#79 Kansas State Men's Basketball 2014-2015 Preview

Kansas State Wildcats

2014-2015 Overall Rank: #79
Conference Rank: #8 Big 12

Kansas State Team Page#79 Kansas State Men's Basketball 2014-2015 PreviewBuy Kansas State Basketball Tickets

On March 1st Kansas State tallied their 20th win of the season. They had two regular season games, the Big 12 Tournament and the NCAA Tournament to add more to that total. And it seemed like they would. However, the Wildcats lost their final regular season contests to Oklahoma State and Baylor, fell to Iowa State in their conference tournament opener and then lost to Kentucky in the NCAAs. Marcus Foster could lead this team back to the tournament. The 6-2 sophomore averaged 15.5 points as a freshman and knocked down 39.5 percent of his attempts from long range. From day one, Foster often looked like the only consistent scorer on this team. Foster is very good and loaded with potential for his sophomore season, but he will need help from some new faces in 2014-2015.

2013-14 Record: 20-13, 8-8
2013-14 Postseason: NCAA
Coach: Bruce Weber
Coach Record: 47-21 at Kansas State, 360-176 overall

Who’s Out:
Shane Southwell and Will Spradling are significant losses. They were the usual starters beside Foster on the perimeter. Southwell was just shy of ten points per game, while Spradling added 7.7. Southwell, a 6-6 wing, was also the second best rebounder on the team and totaled the second highest number of assists per game. The top assist earner was Spradling. Those two were also the only other consistent outside shooters on the team besides Foster. While their overall scoring is replaceable, their leadership and versatility may not be as easily replicated. Omari Lawrence is the other departure and leaves even less experience in the backcourt. He did not have a great senior season and averaged less than 13 minutes per game, but he could handle the ball and play good defense.

Who’s In:
Malek Harris is the big time recruit in this class and KSU hopes that he can follow in Foster’s footsteps and have a quality freshman campaign. The 6-7 forward has the talent to start right away, but Coach Bruce Weber has the luxury of utilizing him off of the bench as well. The frontcourt also adds transfers Brandon Bolden and Stephen Hurt. Bolden spent one year at Georgetown, where he played in just four games, while Hurt comes from the junior college ranks. Both are 6-11, but it is Hurt who tilts the scales at 260 pounds and can eat up space in the paint. Justin Edwards, Tre Harris, Evan Beucler and Jack Karapetyan are newcomers who will eat up some minutes on the wing. Edwards, a transfer from Maine, is the one to watch from that group. A two year starter with the Black Bears, Edwards is a big time scorer and led the America East Conference in that category with 16.7 points per game two years ago. Harris will likely be thrown into the backup shooting guard spot as a freshman and Beucler could earn a few quality minutes as a shooter off of the bench.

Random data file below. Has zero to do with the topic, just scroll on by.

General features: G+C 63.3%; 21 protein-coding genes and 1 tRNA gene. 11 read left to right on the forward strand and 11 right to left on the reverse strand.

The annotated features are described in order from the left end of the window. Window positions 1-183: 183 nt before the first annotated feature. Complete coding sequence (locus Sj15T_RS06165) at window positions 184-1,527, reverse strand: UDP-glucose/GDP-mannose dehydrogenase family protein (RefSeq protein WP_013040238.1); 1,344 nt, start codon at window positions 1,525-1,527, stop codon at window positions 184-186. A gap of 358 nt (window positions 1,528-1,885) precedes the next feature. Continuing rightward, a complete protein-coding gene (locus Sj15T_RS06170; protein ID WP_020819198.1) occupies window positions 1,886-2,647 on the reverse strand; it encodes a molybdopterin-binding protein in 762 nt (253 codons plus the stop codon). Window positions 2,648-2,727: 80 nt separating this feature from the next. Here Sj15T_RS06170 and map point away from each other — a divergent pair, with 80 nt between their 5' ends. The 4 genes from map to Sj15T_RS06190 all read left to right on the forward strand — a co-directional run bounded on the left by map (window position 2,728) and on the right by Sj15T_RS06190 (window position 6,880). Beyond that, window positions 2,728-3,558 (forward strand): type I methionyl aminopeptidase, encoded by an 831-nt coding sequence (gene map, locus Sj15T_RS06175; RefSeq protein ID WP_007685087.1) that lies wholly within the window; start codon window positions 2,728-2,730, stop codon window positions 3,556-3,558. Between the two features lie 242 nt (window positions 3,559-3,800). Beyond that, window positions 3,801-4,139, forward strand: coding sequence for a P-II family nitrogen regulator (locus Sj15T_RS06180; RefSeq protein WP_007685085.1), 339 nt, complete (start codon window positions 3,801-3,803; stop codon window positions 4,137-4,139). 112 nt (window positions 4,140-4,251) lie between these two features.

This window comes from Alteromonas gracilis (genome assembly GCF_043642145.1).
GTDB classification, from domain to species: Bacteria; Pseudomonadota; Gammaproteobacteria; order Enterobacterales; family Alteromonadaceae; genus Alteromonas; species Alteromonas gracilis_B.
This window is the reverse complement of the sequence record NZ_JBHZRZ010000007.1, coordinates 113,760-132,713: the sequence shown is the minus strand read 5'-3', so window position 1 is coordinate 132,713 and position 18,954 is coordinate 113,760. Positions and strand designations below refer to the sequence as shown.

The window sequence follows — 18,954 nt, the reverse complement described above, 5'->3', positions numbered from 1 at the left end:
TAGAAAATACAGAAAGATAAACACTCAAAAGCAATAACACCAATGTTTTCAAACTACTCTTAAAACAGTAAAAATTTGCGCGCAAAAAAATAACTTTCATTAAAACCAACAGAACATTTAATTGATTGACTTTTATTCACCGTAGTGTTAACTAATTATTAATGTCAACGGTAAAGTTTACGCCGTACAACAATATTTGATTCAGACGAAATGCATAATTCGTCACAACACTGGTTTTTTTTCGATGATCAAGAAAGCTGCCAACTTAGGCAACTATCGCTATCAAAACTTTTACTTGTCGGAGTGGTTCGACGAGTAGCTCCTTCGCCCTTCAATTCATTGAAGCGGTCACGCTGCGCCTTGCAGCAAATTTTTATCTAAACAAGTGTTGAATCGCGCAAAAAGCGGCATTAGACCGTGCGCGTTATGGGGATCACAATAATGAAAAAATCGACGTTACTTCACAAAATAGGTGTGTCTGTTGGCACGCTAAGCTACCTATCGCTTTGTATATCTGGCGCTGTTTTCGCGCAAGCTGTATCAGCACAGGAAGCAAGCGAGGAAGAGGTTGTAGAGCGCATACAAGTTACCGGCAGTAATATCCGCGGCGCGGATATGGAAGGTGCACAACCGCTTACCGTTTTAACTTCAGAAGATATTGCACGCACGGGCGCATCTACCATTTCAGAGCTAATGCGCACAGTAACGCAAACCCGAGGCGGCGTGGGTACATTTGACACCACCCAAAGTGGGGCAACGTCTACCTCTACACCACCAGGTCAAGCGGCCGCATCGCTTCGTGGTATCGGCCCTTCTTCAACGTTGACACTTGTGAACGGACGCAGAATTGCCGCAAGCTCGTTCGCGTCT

Who to Watch:
The focus will shift slightly to the frontcourt this season and Thomas Gipson is ready for that bigger role. The 6-7 senior was second on the team with 11.7 points per game and led the squad in rebounding. He is big and tough and should team up nicely with Malek Harris up front. But this team can play bigger too with Hurt and Bolden joining the squad. Nino Williams and D.J. Johnson will also add depth to the frontcourt. Williams started ten games as a sophomore and turned into a decent interior scorer. The starting power forward job is probably his until Harris steals it away. Williams is undersized at 6-5, but plays much bigger. Johnson is the top shot blocking threat on a team that lacks a shot blocker. Small forward Wesley Iwundu is coming off of a solid freshman season in which he averaged 6.7 points and 4.2 rebounds. With the development of a jumper, Iwundu could turn into a very good scorer. At the least, he can get to the free-throw line.

Final Projection:
Kansas State has talent, but one thing that could stop them from reaching the NCAA Tournament is their play at point guard. Foster can run the show, but he is needed at the shooting guard spot if nobody else can shoot the ball effectively and consistently. That leaves Nigel Johnson and Jevon Thomas to run the show. Both performed quite well in limited playing time last season and proved that they could take care of the ball. That is very important, but it remains to be seen if either can turn into a leader. It seems like the Wildcats are perennial bubble dwellers and usually end up in the NCAA Tournament. This team could do the same, but Southwell and Spradling are significant losses and this group will fall on the wrong side of the bubble if the newcomers are not ready to contribute as much as expected.

Projected Postseason Tournament: NIT

Projected Starting Five:
Nigel Johnson, Sophomore, Guard, 4.1 points per game
Marcus Foster, Sophomore, Guard, 15.5 points per game
Wesley Iwundu, Sophomore, Forward, 6.7 points per game
Nino Williams, Senior, Forward, 6.2 points per game
Thomas Gipson, Senior, Forward, 6.7 points per game

By the Numbers:
Scoring Offense: 69.1 (223th in nation, 8th in conference)
Scoring Defense: 65.4 (60, 1)
Field-Goal Percentage: 43.4 (219, 8)
Field-Goal Defense: 40.8 (46, 2)
Three-Point Field Goals Per Game: 6.0 (186, 6)
Three-Point Field-Goal Percentage: 33.1 (217, 7)
Free-Throw Percentage: 65.6 (305, 10)
Rebound Margin: 0.9 (160, 7)
Assists Per Game: 15.2 (31, 2)
Turnovers Per Game: 12.2 (174, 9)

Madness 2014 Men’s Basketball Recruit Rankings:
#103 Malek Harris


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